7. The truth can hurt, but it is how we grow. Brene Brown said it best, “Vulnerability is the birthplace of innovation, creativity, and change.” In order to develop the most comprehensive and effective treatment, you need to be honest about your struggles and concerns. Do not be afraid to appear vulnerable — as a parent you need to express to the team the realities of raising a child with special needs and the dynamics it creates with other family members. Do not assume the rest of the team truly understands what it is like as well as you do. I know it can be hard to share the painful and emotional times, but without understating the difficulties it will be impossible to implement new and important strategies.

8. Reach out in the good times too (it is not all bad). Everyone likes to hear positive feedback. It makes people feel good, and when you feel good you tend to be more motivated and productive. Don’t just call on the team when things are bad. Tell them the positive stories that have occurred as a result of their input, or the strategies they have implemented at school or home. Drop them an e-mail and let them know they are making a real and honest difference. Trust me, it will motivate them to stay committed and invested in your child.

9. Consult with experts when you need to. The IEP is a legal document and it is important you understand how to read it and what to look for as it serves as the road map for their education. If you are not sure, then it is definitely worth the time and money to have someone review it for you. Ask a friend, or hire a lawyer or a special needs advocate to look it over for you. Better to be safe than sorry. Getting the IEP right is money well spent.

10. Trust your instincts. They are usually right. This is probably the most important lesson I have learned so far. Your child’s needs are unique and likely require an individualized approach. Therefore, there is not one right way to handle these complex issues. Therapists, doctors, and educators have their opinions and recommendations, but ultimately you as the parents know best. Always trust your instincts. If you genuinely feel something is wrong, it usually is and do not be afraid to change course or express your concerns.

It takes patience, practice and perseverance to learn how to be an advocate for your child and your family. Be kind to yourself and others while you learn how to navigate the complex and often overwhelming world of special needs. You will find your inner voice and discover all the incredible things it can accomplish.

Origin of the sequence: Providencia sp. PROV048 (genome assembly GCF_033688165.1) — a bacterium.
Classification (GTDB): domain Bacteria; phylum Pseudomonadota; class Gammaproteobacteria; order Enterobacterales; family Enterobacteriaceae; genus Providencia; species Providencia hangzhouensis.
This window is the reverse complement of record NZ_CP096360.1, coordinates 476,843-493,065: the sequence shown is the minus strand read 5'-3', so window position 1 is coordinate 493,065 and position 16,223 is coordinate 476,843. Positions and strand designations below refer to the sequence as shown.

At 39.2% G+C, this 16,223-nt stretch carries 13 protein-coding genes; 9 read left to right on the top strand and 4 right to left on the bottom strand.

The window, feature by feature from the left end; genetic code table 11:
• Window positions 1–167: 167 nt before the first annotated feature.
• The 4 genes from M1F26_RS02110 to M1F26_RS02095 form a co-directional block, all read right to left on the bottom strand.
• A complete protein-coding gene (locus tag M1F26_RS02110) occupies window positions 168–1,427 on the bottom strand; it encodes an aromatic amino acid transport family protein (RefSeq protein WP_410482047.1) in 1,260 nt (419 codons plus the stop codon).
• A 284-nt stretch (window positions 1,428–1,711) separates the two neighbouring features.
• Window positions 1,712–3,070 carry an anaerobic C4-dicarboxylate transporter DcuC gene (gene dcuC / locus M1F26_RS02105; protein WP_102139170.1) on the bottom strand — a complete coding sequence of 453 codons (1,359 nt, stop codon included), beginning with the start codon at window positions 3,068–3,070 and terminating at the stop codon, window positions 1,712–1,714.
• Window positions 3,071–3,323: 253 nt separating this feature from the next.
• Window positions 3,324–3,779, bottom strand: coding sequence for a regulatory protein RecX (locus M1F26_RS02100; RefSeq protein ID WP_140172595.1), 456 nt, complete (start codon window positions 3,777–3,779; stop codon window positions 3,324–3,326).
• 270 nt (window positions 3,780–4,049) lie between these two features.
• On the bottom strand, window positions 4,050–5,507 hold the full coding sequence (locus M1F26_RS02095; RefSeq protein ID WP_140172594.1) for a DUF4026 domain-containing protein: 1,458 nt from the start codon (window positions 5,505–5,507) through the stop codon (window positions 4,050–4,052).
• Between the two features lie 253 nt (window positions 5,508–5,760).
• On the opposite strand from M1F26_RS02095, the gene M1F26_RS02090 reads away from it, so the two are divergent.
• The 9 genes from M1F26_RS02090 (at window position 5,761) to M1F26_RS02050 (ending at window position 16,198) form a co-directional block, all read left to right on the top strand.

Follow this journey on Strength for Sydney


On Wednesday in Orlando, presidential candidate Hillary Clinton focused her speech on what she calls an “Inclusive Economy,” one she says would ensure employment opportunities for people with disabilities.

Clinton spent the first portion of her speech addressing police brutality, before moving into the importance of including working parents, women and minorities in the job market. Then, she explained how a key part to an inclusive economy would be including disabled citizens.

“Today I want to focus on one area that hasn’t gotten enough attention,” Clinton said. “It concerns a group of Americans who are too often invisible, overlooked, and undervalued, who have so much to offer but are given too few chances to prove it. Now, that’s been true for a long time, and we have to change it.”

Below is the transcript of the rest of Clinton’s speech, focusing on incorporating disabled Americans into the economy. You can watch the speech here. Tell us your take on her speech in the comments below.

I’m talking about people with disabilities, men and women, boys and girls, who have talents, skills, ideas, and dreams for themselves and their families just like anybody else. Whether they can participate in our economy and lead rich, full lives that are as healthy and productive as possible is a reflection on us as a country. And right now, in too many ways, we are falling short. We’ve got to face that and do better for everyone’s sake because this really does go to the heart of who we are as Americans. I intend this to be a vital aspect of my presidency.

I want to bring us together as a nation to recognize the humanity and support the potential of all of our people. And I want you to hear this because this is not well-known. Nearly one in five Americans lives with a disability. Now, some of those disabilities are highly visible, some much harder to notice. If you don’t know you know someone with a disability, I promise you, you do. But their disability is just one part of who they are.